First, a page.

Legalizing Marijuana In California Could Increase State Pot Prices

California already collects millions of dollars in sales tax revenue from the medical marijuana industry, but one California legislator thinks it might be time for another tax, and that means higher pot prices.

State Senator George Runner, a Republican and vice-chair of the state’s Board of Equalization, thinks marijuana users should have to pay for the damages caused by the pot industry.

“As a matter of taxpayer equity, the medical marijuana industry and its end users, rather than ordinary California taxpayers, should pay the costs of combatting marijuana-related crimes and other externalities.”

A recent visit to Northern California’s “Emerald Triangle” convinced Runner the state needed to find a way to pay for all the problems caused by the marijuana industry.

The “Emerald Triangle” consists of three counties: Mendocino, Humboldt, and Trinity; and accounts for 60 percent of the country’s marijuana.

Legalized Marijuana could bring higher pot prices
HEALDSBURG, CA - FEBRUARY 21: A man fishes from the banks of the Russian River near Healdsburg Veterans Memorial Beach Park on February 21, 2014 in Healdsburg, California. (Photo by Justin Sullivan/Getty Images)

The problem is all that marijuana growth brings additional problems like added crime and environmental damage, and Runner doesn’t think ordinary Californian’s should have to foot the bill.

Marijuana farmers growing outside in illegal operations are using so much water they’re sucking small streams and rivers dry and damaging local wildlife, especially salmon, in the process.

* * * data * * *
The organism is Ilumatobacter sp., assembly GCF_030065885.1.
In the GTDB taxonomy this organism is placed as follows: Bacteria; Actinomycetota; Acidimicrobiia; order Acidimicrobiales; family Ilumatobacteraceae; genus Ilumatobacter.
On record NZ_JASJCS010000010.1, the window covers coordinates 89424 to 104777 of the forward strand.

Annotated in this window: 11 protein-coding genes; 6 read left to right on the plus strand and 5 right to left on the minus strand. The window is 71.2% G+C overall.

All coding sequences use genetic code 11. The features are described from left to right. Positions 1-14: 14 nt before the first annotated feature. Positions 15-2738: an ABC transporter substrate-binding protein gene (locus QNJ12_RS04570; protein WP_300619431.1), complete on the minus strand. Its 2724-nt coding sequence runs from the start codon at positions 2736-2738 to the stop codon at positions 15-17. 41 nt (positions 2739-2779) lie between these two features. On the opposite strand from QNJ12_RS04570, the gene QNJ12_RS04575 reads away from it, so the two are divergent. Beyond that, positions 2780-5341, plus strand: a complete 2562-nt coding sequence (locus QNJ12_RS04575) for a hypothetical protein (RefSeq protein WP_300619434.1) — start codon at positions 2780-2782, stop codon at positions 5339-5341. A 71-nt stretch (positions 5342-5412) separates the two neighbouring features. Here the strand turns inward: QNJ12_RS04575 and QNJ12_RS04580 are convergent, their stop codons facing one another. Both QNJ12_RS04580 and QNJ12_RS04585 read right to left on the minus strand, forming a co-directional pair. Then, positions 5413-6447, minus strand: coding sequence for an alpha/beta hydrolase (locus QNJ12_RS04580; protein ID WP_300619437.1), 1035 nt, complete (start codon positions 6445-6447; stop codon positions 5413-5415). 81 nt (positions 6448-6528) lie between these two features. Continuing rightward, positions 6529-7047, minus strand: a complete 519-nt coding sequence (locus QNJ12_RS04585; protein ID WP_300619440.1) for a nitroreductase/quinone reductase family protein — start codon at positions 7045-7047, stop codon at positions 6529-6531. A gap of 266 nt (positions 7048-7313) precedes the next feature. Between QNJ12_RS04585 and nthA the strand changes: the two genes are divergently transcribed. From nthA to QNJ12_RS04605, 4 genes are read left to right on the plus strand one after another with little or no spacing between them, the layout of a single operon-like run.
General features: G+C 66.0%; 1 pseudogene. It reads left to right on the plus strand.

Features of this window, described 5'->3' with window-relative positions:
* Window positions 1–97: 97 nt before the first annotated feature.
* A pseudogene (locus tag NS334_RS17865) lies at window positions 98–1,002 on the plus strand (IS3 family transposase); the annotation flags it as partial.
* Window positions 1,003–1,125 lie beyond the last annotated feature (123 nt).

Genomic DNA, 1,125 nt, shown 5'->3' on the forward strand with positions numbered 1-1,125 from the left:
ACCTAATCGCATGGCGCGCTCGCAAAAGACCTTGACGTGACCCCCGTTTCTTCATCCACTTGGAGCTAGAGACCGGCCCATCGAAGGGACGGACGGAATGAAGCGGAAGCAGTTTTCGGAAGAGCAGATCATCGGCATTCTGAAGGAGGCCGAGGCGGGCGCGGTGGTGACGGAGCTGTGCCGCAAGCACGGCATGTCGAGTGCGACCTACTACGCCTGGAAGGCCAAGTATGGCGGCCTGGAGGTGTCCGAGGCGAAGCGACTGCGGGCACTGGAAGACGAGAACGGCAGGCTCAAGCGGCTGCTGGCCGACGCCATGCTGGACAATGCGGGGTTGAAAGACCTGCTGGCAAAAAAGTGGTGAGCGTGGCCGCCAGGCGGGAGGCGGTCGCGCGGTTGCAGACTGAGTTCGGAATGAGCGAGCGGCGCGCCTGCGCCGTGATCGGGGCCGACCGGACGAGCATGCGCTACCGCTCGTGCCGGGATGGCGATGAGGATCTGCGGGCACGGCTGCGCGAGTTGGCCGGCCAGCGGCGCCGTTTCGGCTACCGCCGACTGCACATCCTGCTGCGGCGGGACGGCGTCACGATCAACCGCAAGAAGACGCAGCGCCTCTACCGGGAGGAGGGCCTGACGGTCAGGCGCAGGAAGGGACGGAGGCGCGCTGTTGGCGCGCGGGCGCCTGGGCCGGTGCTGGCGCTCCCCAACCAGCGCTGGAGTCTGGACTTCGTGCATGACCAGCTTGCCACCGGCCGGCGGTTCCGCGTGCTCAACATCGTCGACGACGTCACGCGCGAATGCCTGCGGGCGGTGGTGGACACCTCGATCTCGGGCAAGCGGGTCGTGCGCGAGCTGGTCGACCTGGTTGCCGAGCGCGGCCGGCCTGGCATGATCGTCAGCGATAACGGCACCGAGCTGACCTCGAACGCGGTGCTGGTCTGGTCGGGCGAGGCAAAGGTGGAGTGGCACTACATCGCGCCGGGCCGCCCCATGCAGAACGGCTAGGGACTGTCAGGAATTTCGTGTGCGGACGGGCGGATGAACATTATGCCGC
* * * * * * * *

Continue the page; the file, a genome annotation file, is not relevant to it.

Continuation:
The marijuana industry has grown by leap and bounds as four states and the District of Columbia have legalized recreational pot use and 23 other states have relaxed restrictions. The nation’s marijuana industry is now valued at $3 billion.

OAKLAND, CA - JULY 22: Coffeeshop Blue Sky worker Jon Sarro (L) shows a customer different strains of medical marijuana July 22, 2009 in Oakland, California. Voters in Oakland, California overwhelmingly approved a measure during a vote-by-mail special election for a special tax on sales of medicinal marijuana at the city's four cannabis dispenseries. The new tax rate of $18.00 per $1,000 in sales, up from $1.20 per $1,000, will generate an estimated $294,000 for the financially strapped city. (Photo by Justin Sullivan/Getty Images)

While Runner opposes the recreational use of marijuana, he says the time when opponents could realistically hope to ban pot from the state is long past. Now, it’s the job of responsible legislators to put the tax burden on the correct people.

“There are increased law enforcement costs and tremendous environmental issues associated with pot growing. Why should all taxpayers be paying for this out of the General Fund?”

The state already collects $109 million in sales tax revenue, but Runner is envisioning an excise tax targeted specifically towards marijuana users. The tax increase would require approval from two thirds of his fellow state legislators.

California voters will most likely be asked to legalize recreational marijuana during the 2016 election.

If that ballot proposal passes, California will also most likely set up state run banks to help the marijuana industry transition from a cash business and make it easier for business owners to pay their taxes.

[Photo by Justin Sullivan/Getty Images]